The only way to be protected in our law is to enter into a universal partnership agreement. Such an agreement clarifies the rights and duties of the partners. The agreement will determine what would happen to property and assets of the couple if they should decide to separate. The agreement is, however, not enforceable in so far as third parties are concerned. Only a valid marriage is enforceable against third parties. It is important to note that partners can sometimes be jointly and severally liable if they acted within the scope of the partnership. An agreement such as this will be legally binding as long as it contains no provisions that are immoral or illegal. If there is no agreement on the dissolution of a universal partnership agreement, a party would only be entitled to retain those assets which he or she has purchased and owns and further would be entitled to share in the assets proportionately in terms of the contribution which they have made to the partnership.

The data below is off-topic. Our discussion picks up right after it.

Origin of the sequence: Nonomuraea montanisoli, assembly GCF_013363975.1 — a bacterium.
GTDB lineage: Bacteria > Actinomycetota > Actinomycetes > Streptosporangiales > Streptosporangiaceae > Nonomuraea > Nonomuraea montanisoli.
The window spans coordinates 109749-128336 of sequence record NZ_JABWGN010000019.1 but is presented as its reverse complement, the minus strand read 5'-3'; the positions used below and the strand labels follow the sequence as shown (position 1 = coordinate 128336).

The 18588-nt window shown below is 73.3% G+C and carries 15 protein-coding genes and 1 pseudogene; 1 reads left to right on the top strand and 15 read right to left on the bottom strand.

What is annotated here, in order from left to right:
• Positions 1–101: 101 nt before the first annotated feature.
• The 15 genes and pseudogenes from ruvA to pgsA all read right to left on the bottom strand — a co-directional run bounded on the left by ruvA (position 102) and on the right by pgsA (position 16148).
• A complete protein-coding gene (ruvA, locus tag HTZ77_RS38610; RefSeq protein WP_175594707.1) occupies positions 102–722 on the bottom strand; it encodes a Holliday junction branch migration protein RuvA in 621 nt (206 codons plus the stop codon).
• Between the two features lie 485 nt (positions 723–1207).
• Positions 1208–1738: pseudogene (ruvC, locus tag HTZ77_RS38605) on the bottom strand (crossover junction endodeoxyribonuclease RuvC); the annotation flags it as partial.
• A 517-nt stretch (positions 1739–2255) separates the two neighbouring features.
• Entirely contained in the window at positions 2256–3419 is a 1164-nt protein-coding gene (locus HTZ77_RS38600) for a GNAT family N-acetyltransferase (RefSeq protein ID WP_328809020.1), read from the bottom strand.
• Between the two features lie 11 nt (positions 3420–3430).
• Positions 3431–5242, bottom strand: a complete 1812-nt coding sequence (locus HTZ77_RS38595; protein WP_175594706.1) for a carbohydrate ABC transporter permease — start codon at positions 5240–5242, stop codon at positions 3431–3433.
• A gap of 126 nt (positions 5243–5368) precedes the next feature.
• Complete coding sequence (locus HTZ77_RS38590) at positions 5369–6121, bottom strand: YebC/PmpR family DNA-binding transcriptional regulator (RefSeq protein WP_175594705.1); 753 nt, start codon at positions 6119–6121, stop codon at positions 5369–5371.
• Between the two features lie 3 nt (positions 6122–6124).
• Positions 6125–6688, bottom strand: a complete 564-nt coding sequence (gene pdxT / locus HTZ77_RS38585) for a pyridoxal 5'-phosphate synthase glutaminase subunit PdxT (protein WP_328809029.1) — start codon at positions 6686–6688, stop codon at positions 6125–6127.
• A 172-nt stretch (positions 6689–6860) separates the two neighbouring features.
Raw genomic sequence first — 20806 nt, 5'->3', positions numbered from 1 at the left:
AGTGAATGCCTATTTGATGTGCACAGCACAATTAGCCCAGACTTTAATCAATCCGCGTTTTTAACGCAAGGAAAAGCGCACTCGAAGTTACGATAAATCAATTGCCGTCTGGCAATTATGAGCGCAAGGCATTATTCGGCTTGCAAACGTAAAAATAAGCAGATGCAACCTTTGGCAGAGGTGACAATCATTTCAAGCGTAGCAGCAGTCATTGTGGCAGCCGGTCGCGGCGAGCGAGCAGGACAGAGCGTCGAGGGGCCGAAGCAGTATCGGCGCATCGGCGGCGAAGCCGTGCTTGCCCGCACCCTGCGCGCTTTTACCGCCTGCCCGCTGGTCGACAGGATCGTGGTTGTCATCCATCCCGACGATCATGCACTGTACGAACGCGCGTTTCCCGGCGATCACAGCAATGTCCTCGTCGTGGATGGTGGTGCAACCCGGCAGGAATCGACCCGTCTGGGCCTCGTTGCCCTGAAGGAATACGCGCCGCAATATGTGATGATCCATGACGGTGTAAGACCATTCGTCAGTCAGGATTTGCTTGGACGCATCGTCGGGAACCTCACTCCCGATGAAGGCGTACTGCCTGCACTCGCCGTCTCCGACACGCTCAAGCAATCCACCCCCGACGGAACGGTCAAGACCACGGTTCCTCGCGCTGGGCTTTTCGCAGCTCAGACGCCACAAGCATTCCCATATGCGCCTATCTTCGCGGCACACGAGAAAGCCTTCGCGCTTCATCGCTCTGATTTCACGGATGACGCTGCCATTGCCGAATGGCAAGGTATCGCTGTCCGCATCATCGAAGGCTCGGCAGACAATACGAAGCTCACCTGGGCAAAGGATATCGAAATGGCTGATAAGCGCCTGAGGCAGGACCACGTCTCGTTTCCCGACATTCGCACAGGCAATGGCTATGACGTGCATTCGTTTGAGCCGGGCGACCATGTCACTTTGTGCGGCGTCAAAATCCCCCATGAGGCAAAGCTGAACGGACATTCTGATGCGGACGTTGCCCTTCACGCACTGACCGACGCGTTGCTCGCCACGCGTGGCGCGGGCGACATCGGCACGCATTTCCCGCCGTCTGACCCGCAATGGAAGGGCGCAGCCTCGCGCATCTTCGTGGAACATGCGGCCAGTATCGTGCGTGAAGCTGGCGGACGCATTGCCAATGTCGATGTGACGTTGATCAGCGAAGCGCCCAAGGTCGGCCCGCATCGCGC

To prove the existence of such a partnership it must be shown that:

  • The aim of the partnership was to make profit.
  • Both parties must have contributed to the enterprise.
  • The partnership must operate to benefit both parties.
  • The contract between the parties must be legitimate.
  • There must be valid consent.
  • There is an intention to create a legally binding agreement.

Where there is no express agreement, a tacit agreement may be proved if it is found that it is more probable than not that such an agreement had been reached between the parties at the time of cohabitation.

Because the existence of a universal partnership is somewhat difficult to prove, and it may not be a claim that you wish to have to make or defend, it is advisable to consider entering into a contract that spells out how property should be dealt with on termination of the relationship by death or otherwise. Such a contract would provide some certainty for cohabitees regarding the division of assets and settlements of liability on termination of the relationship.

Some of the consequences of the absence of a legal ground between parties in such relationships are: